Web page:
Tool Facilitates Fast, Accurate Assessments of Enteral Feeding Regimens

Calculator saves time, reduces error

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There’s an important component of patient care that sometimes gets overlooked – providing proper nutrition.

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“Nutrition is such an integral part of an individual’s wellness, and when you have chronic illnesses, it’s an even more critical piece of your therapies and getting you back to optimal health,” says Sandra Kim, MD, Chair of Pediatric Gastroenterology, Hepatology and Nutrition at Cleveland Clinic Children’s. “We need to understand all of the nuances that go into complete nutrition – calories, proteins, fats and all the critical nutrients you need.”

That can be challenging and laborious. So, Diana Schnee, MS, RD, CSP, LD, a registered dietitian at Cleveland Clinic Children’s, developed an enteral nutritional calculator to quickly and accurately assess enteral feeding regimens.

Developing a comprehensive calculator

Schnee created the calculator in Microsoft Excel out of necessity. Physicians routinely asked her to analyze feeding regimens for patients with chronic illnesses who use enteral nutrition products to ascertain if the formula was meeting their needs and whether they needed additional vitamins. This required Schnee to perform dozens of calculations for each nutrient, then reassess the calculations to account for added vitamins.

“Dietitians love to have all the numbers,” says Schnee. “But in order to do all the math, it took me at least 20 minutes per patient, and there is a lot of room for error.” She sees up to 12 patients a day, so the task was consuming a large part of her time spent in clinic.

“By using the tool, dietitians can take care of more patients, more effectively, which frees up time for other things, such as face-to-face time with patients and families,” says Dr. Kim.

Although formula companies provide calculators for their own products, they have shortcomings. Schnee says they don’t permit dietitians to add in vitamins or compare intake to the upper limits to look for potential toxicities. Her enteral nutritional calculator allows for a complete analysis.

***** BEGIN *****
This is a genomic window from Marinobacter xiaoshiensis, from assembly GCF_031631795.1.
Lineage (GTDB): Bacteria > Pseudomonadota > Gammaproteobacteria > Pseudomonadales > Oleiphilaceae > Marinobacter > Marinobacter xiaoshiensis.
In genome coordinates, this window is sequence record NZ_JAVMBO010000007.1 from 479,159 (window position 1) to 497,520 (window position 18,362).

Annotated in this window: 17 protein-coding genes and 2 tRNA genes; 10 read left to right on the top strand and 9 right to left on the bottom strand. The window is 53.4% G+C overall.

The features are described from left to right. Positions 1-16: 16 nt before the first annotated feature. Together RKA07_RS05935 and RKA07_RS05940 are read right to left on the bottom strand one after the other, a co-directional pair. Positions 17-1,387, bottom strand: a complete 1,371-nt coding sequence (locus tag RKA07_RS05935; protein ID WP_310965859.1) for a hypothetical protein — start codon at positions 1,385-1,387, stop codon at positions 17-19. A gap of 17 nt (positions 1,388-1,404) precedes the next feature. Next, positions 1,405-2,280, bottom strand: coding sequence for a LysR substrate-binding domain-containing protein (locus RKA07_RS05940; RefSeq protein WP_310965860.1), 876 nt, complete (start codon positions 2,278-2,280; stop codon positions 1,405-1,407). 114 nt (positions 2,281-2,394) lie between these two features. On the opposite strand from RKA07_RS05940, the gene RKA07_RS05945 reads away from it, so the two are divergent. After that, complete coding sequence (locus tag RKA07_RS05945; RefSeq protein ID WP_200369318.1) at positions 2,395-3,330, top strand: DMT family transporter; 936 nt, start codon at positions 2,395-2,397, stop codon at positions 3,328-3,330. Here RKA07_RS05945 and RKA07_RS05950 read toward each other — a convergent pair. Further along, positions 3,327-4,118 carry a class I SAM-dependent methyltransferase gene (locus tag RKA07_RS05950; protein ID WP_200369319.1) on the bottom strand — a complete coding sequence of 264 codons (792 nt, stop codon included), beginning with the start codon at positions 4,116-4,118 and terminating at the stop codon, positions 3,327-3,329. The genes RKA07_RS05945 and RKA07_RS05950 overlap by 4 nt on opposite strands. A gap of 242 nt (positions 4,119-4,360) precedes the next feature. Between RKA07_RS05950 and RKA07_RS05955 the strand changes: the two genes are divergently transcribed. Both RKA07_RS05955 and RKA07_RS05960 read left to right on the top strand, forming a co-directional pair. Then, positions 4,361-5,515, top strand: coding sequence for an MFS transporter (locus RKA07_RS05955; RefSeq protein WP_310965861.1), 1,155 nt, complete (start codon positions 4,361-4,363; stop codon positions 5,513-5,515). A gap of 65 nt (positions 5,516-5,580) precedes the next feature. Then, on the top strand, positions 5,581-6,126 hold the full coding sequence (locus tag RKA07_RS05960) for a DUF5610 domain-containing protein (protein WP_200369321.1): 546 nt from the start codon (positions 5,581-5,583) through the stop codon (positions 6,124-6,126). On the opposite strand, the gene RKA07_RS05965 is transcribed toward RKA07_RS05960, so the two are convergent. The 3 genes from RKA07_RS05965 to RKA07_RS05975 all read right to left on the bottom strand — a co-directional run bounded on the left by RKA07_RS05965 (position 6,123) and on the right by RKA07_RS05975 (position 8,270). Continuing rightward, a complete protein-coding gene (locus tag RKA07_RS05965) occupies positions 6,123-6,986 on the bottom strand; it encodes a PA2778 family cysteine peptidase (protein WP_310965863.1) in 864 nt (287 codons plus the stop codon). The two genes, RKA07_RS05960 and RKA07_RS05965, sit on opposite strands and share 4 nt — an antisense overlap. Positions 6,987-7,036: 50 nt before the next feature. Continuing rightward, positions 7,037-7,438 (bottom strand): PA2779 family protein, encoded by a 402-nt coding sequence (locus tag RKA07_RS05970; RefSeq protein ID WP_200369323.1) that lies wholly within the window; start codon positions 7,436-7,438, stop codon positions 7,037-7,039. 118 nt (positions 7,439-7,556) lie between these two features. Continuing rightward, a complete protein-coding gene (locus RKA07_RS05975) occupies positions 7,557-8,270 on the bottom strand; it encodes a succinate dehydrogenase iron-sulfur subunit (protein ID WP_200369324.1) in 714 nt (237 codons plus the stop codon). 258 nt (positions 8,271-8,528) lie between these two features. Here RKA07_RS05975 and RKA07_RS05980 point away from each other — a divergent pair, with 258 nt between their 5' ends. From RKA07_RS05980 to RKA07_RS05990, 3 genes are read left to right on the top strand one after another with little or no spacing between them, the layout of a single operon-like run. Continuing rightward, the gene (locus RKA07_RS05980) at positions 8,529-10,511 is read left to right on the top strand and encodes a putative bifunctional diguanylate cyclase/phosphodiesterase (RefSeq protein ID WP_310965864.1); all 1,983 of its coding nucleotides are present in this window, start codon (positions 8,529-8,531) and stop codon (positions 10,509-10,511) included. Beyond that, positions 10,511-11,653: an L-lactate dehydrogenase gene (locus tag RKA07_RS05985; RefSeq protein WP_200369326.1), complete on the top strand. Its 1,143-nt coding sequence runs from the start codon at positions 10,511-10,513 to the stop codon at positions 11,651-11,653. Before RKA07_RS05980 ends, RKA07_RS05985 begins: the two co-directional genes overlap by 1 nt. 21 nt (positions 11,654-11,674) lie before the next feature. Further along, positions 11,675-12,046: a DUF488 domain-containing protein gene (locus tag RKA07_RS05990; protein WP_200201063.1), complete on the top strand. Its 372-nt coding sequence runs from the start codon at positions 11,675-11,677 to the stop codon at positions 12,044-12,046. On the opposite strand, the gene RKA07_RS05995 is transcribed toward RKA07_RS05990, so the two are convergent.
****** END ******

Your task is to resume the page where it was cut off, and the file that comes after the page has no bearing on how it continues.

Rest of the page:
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“When you are dealing with children with chronic illnesses, nuances and personalization are so important,” says Dr. Kim. For instance, a child with a gastrointestinal tract inflammation may not be able to absorb certain nutrients. The tool can account for all the variables.

“With my calculator, I can drag and drop in different formulas, add vitamins at different doses and then compare the intake of the formula plus the vitamins to the child’s needs based on their age and weight and compare it to the upper limits to make sure we have adequacy, but not toxicity,” she says.

Putting parents’ minds at ease

Schnee included all the necessary calculations in the enteral nutrition tool, which she updates periodically to add new pediatric formulas and vitamins. She and her dietitian colleagues at Cleveland Clinic Children’s currently use the calculator on their laptops, but Schnee hopes to integrate it into the electronic medical record or create an app for clinicians to use it on their mobile devices.

The enteral nutritional calculator is an invaluable tool for Schnee’s daily work in clinic. One of her patients is a 4-year-old who has been unable to tolerate the transition from an infant formula to a pediatric one. Using the calculator, Schnee identified a small dose of an adult liquid multivitamin that could be added to the infant formula to ensure the patient’s nutritional needs are being met.

“While it’s not ideal to have a 4-year-old on an infant product, we are riding it out because the patient’s condition is so complex and this approach works. We will revisit the patient’s feeding regimen when she’s bigger,” says Schnee. “It has been such a relief to the mom to know that her child is getting what she needs.”

The calculator has also been incredibly useful during the formula shortage that began in 2022.

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“The amount of formula changes we have done for children is unprecedented,” says Schnee. “It’s taken up a huge chunk of time, but the calculator gives us a sense of what to look for.” For instance, dietitians can consider if a patient’s potassium levels will rise or calcium will dip on a new formula.

Plans for wider use

For now, the enteral nutritional calculator is only available internally at Cleveland Clinic. But Schnee would like to further develop and commercialize the tool, which can be used for anyone from birth to 70 years old, so it becomes widely available to all dietitians to aid their practice.

“We are proud of our Cleveland Clinic Children’s team and experts like Diana, but we want to make sure that every child, every teen and every adult – regardless of where they receive care – have access to this valuable tool,” says Dr. Kim.

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